Summary of banding statistics: California Gull

Category

Age at banding

Hatch Year

After Hatch Year

Any Age

No. of Canadian bandings (1955-1995)
0
0
12390
No. encountered per 1000 banded (1955-1995)
0
0
24
Total no. encountered (1921-1995)
731
17
770
No. encountered from foreign bandings
421
6
435
Maximum period from banding to encounter (mo.)
155
51
155
No. of Canadian-banded birds moving > 0 km
284
11
304
Mean movement > 0 km of Canadian-banded birds
1038
532
1019
Maximum movement from all encounters (km)
3217
1877
3217
% recovered (encountered dead)
36
58
37
% direct recoveries
32
47
32
% encountered during banding operations
0
0
0

 

Banding effort: California Gull

Encounter records: California Gull

Band Number

Sex

Distance

Duration

Banding

Encounter

Who Banded

Age

Location

Location

Condition

How Obtained

0416-50437 U 1432 km N53°W 4 yr. 2 mo. AMW L near Ogden Bay Refuge, UT near Stuart Island, BC 0 0
0695-53725 U 1183 km S76°W 1 mo. CSH L near Saskatoon, SK near Vancouver, BC 7 52
0545-93522 U 3136 km 1 yr. 6 mo. CSH L east of Hafford, SK Sinaloa State, Mexico 0 47
0585-88958 U 1604 km S21°W 4 yr. 10 mo. CSH L near Medicine Hat, AB near Big Pine, CA 3 1
0007-00216 U 2784 km S2°W 1 yr. 10 mo. FLF U Bittern Lake, AB Baja California, Mexico 0 0
005-44378 U 2677 km S4°E 7 yr. 1 mo. FLF L Bittern Lake, AB Sonora State, Mexico 0 1
006-99889 U 1708 km S67°E 8 yr. FLF L Bittern Lake, AB Como Lake, MN 0 0
0007-00399 U 3217 km S45°E 3 yr. 7 mo. FLF U Bittern Lake, AB Delacroix Island, LA 0 4
0555-43529 U 1603 km N65°W 1 yr. 1 mo. KLD L Bamforth Lakes, WY Burrard Inlet, BC 0 87
0555-43529 U 1603 km N65°W 2 yr. 4 mo. KLD L Bamforth Lakes, WY Burrard Inlet, BC 0 87
0555-43529 U 1603 km N65°W 3 yr. 2 mo. KLD L Bamforth Lakes, WY Burrard Inlet, BC 0 87
0555-43529 U 1603 km N65°W 4 yr. 2 mo. KLD L Bamforth Lakes, WY Burrard Inlet, BC 0 87
0615-95967 U 1608 km N51°W 11 yr. 1 mo. KLD L near Laramie, WY near Vancouver, BC 0 0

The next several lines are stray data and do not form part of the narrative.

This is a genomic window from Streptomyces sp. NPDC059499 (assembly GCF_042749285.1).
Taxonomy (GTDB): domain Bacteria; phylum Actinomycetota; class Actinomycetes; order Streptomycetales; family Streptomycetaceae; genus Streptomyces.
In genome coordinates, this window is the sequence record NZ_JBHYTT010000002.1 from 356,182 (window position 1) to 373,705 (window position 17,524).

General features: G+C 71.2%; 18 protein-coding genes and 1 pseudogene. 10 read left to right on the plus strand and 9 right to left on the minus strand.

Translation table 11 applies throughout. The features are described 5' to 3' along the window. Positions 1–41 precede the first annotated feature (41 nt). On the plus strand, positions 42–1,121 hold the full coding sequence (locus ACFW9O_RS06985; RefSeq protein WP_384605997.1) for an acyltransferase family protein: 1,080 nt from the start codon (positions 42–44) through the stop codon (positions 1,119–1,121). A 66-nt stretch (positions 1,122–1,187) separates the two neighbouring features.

0725-99617 U 824 km N83°W 1 yr. 2 mo. LMM L Freezeout Lake, MT Beach Grove, BC 7 52
0685-01582 U 20 km N25°W 12 yr. 11 mo. NPWRC L Mackenzie, NT Mackenzie, NT 5 45
0545-64859 U 1763 km N84°W 2 mo. RTG L Chase Lake National Wildlife Refuge, ND Burrard Inlet, BC 0 87

 

California Gull californicus 0945-575xx 2nd cycle (2CY), September 08 2009, Southeast Farallon Island, San Francisco Co., CA. Picture: Jim Tietz.
HY2008.
California Gull californicus 1055-08887 2nd cycle (2CY), August 12 2010, MacKerricher State Park, CA. Picture: Brad Carlson.
HY2009.
Black band white coded: breeding adults from South Bay
California Gull californicus 243 adult, August 22 2010, Southeast Farallon Island, San Francisco Co., CA. Picture: Oscar Johnson.
California Gull californicus 497 adult, Half Moon Bay, CA. Picture: Lana Ellis.
California Gull californicus 552 adult (8CY), August 07 2017, Half Moon Bay, CA. Picture: Alvaro Jaramillo.
Yellow band black coded: chicks from South Bay
California Gull californicus 309 adult (7CY), January 12 2016, Half Moon Bay, CA. Picture: Alvaro Jaramillo.
Red band white coded: from Mono Lake
California Gull californicus 005 1st cycle (1CY), August 24 2010, Southeast Farallon Island, San Francisco Co., CA. Picture: Matt Brady.
HY2010.
California Gull californicus 075 1st cycle (1CY), August 22 2010, Southeast Farallon Island, San Francisco Co., CA. Picture: Oscar Johnson.
HY2010.
California Gull californicus 223 4th cycle (4CY), September 30 2017, off Dana Point, Orange Co., CA. Picture: Jeff Bray.
HY2014.
California Gull californicus 267 2nd cycle (2CY), August 18 2013, Yolo Co., CA. Picture: Steve Hampton.
HY2012.
California Gull californicus 323 adult, September 04 2016, Half Moon Bay, CA. Picture: Alvaro Jaramillo.
California Gull californicus 712 1st cycle (1CY), August 19 2013, Southeast Farallon Island, San Francisco Co., CA. Picture: Jim Tietz.
HY2013.
California Gull californicus 780 1st cycle (1CY), August 19 2013, Southeast Farallon Island, San Francisco Co., CA. Picture: Jim Tietz.
HY2013.
California Gull californicus 902 3rd cycle (4CY), April 06 2017, Half Moon Bay, CA. Picture: Alvaro Jaramillo.
HY2014.
California Gull californicus 977 1st cycle (1CY), August 22 2014, Southeast Farallon Island, San Francisco Co., CA. Picture: Jim Tietz.
HY2014.
California Gull californicus 982 2nd cycle (2CY), August 21 2015, Alameda, CA. Picture: Mark Rauzon.
HY2014.
California Gull californicus -- 1st cycle (1CY), August 29 2012, Southeast Farallon Island, San Francisco Co., CA. Picture: Jim Tietz.
HY2012.
California Gull californicus -- 1st cycle (1CY), September 12 2014, Half Moon Bay, San Mateo Co., CA. Picture: Amar Ayyash.
HY2014.
California Gull californicus -- 1st cycle (1CY), September 05 2014, South Jetty, Eureka, CA. Picture: Brad Elvert.
HY2014 .
California Gull californicus -- 1st cycle (1CY), August 2014, Southeast Farallon Island, San Francisco Co., CA. Picture: Jim Tietz.
HY2014.
California Gull californicus -- 1st cycle (1CY), August 28 2015, Silver Lake Reservoir, Los Angeles Co., CA. Picture: Ryan Winkleman.
HY2015 .